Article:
Photographs: Amit Dave/Reuters Subir Roy
The writer feels that though Gujarat has made rapid economic progress, the growth has not been inclusive.
Gujarat is vibrant and shining, so say the hoardings and statistics. I have had a chance to check this out after a fashion on periodic visits to places like Anand and Baroda but, strangely, missed out on Ahmedabad.
Still, a drive down a shining new highway from a shining new airport terminal to a permanent showpiece like the National Dairy Development Board campus tells you no more than what prospective in-laws see in a girl decked out by her parents to impress.
A quick visit to the state's capital after decades finally gave an idea of how things have changed and yet remain anchored in the odd critical way.
As we tucked into the hotel's tasty buffet spread - which included the mandatory chicken dish, like anywhere else in the country - I realised how mainstream the city had become.
I amused my far younger companions by recalling what it was like four decades ago. If you wanted to dine out on non-veg food, there was a single restaurant to go to, Kwality; and it was not terribly crowded.
What amazed me then was the way the city gorged itself on ice cream. It obviously made the women look good, with one qualification.
A good bit of the ice cream settled on the middle and flared out, making every other woman an aspiring Asha Parekh. Strangely, the ice cream rolled off the men without any impact whatsoever.
How much ice cream can a youngster, just out of a college that made a fetish of breaking rules, have?
Is Gujarat as 'vibrant' as Modi markets it?
Photographs: Courtesy, JJaimin/Wikimedia Commons
At my cousin's suggestion we took an occasional day trip to Baroda to get a feel of cosmopolitan liveliness, imparted by the NRI students from East Africa at the MS University, which was like a little gem in a finely crafted princely state, which itself was a similar gem in the bigger context of the country. MS University today has lost much of its earlier shine.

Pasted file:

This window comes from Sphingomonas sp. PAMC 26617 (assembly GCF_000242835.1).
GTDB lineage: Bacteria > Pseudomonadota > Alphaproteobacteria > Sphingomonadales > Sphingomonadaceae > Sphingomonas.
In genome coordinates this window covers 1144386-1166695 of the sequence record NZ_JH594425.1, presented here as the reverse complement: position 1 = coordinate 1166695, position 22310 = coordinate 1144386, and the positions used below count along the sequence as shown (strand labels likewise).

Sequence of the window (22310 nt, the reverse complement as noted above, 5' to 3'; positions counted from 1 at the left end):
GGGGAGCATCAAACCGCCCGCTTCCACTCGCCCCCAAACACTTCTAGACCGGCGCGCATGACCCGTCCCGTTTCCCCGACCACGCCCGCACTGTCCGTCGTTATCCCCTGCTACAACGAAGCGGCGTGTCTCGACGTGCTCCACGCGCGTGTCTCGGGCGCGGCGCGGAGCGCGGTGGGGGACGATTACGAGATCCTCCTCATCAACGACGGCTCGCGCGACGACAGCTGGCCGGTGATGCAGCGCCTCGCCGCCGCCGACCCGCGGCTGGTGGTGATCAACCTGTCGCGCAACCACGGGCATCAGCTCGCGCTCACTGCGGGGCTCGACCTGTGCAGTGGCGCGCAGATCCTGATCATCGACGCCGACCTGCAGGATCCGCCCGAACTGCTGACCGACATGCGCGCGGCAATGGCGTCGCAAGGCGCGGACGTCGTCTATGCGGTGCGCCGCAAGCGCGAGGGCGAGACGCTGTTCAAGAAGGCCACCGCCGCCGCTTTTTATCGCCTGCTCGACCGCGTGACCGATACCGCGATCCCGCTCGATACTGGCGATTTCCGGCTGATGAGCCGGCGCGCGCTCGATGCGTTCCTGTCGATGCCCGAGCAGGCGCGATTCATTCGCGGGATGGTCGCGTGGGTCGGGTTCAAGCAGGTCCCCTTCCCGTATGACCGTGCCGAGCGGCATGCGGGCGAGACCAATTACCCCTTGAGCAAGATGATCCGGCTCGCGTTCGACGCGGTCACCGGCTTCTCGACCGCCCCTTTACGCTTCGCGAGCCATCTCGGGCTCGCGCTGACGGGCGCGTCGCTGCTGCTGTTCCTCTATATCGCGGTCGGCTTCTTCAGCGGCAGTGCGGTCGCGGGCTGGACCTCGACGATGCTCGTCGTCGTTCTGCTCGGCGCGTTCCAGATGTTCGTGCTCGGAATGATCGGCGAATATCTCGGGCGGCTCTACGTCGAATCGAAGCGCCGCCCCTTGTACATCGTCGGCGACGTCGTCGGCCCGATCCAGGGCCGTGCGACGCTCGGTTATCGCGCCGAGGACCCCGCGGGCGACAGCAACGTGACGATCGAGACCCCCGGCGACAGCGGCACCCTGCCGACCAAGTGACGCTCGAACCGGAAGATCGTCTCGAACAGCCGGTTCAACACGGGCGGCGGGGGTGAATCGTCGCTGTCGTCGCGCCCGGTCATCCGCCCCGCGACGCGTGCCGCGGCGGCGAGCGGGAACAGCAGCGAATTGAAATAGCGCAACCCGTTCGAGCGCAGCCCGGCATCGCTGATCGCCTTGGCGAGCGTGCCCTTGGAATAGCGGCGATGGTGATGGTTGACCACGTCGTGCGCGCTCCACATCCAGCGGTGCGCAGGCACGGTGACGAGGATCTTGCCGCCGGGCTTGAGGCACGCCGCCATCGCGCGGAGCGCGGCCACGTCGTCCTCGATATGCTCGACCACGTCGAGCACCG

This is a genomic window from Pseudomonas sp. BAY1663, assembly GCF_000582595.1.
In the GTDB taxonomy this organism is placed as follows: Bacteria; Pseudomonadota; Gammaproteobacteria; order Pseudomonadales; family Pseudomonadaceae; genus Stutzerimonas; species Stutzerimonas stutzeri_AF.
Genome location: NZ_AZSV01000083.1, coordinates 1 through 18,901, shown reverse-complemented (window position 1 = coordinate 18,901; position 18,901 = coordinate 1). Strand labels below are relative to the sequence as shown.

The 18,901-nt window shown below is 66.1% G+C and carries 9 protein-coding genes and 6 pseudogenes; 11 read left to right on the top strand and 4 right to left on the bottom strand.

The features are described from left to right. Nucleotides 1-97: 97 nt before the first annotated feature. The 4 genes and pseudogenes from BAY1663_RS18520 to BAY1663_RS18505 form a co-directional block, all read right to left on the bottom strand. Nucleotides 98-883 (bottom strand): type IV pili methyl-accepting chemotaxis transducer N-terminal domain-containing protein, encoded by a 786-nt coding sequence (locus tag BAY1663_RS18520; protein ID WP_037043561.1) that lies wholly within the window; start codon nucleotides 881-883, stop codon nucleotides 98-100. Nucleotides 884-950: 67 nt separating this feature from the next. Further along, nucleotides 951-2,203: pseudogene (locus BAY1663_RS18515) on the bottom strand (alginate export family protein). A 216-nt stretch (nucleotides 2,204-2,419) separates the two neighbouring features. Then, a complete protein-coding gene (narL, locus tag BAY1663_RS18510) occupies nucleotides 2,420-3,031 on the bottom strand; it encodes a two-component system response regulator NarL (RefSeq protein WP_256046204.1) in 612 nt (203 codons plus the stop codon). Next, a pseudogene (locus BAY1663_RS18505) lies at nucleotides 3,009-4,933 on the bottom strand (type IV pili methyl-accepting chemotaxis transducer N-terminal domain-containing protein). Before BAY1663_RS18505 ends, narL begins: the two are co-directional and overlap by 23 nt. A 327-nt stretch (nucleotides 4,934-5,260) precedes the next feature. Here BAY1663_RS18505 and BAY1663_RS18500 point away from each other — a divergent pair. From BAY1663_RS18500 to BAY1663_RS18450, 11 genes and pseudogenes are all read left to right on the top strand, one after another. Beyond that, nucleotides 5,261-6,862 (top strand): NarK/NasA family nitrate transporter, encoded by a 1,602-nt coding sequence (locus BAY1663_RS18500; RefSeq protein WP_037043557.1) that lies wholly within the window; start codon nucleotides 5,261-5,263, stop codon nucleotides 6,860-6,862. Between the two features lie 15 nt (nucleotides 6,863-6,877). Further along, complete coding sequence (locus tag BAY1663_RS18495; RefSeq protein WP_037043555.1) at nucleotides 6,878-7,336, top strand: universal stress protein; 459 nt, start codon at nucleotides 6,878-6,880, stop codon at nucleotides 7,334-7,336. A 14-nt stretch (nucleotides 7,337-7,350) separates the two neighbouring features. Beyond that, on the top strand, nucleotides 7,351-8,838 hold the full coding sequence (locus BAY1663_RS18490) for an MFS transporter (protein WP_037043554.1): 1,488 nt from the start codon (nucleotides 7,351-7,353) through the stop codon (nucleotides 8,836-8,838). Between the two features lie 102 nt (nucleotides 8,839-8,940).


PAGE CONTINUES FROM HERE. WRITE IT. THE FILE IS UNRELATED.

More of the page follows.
But Ahmedabad, economically at least, has travelled light years in the opposite direction in these decades, the pace picking up in the last.
The newer parts of the city are plain posh. Good wide roads carry loads of swanky cars getting in and out of well-done-up apartment blocks. The Volkswagen showroom fits in nicely, as does the exceptionally large Nokia Priority.
Perhaps the biggest change has taken place at the riverfront. The Sabarmati is now all banked over by embankments, matching in colour the buff of the semi-arid country around.
It prompted a first-time visitor with me to recall one of Europe's most famous capitals, which also has a neatly embanked river running through it.
What I wondered was whether the first inhabitant of Sabarmati Ashram would have approved this banishment of the natural and god-given, replaced by brick and mortar, standing testimony to man's desire to tame nature and aspire to omnipotence.
Across the river, the scene changed quickly. The glitz gave way to downmarket tumble-down India. It rang a bell: I spotted a road sign pointing to Khanpur where in 1969 I had stayed with my relatives.
Is Gujarat as 'vibrant' as Modi markets it?
Photographs: Amit Dave/Reuters
The families in the two-room cheek-by-jowl flats knew each other and all about each other well.
It was clear that over the years the great divide between the new and the old city, right and wrong side of the river, Hindu and Muslim neighbourhoods, had grown - as had the emotional divide between communities.
As I go over all the sights and smells I have taken away from this visit, I realise that the roots of the brutality of 2002 had been sown far earlier.
I remembered discussing basic fault lines with my uncle, who had post-college come to seek his fortunes in the textiles industry - like so many other young men from West Bengal - and over time became a pillar of the local Bengali community and one of the city's most successful Durga Pujas.
In 1969 the issue was the same; only the scale was smaller. The admonitions of the Frontier Gandhi, Khan Abdul Ghaffar Khan, in India for the centenary of the Mahatma's birth, over the troubles then, rang loud in our ears.
As we drove by, an unusual spectacle greeted us. What looked like a massive roadside market for second-hand clothes was on.
There seemed to be no dearth of people ready to haggle over and buy second-hand clothes, as must have been with those who were ready to pass them on for a consideration. For those at that market, things have not changed much in vibrant Gujarat.
The writer can be reached at firstname.lastname@example.org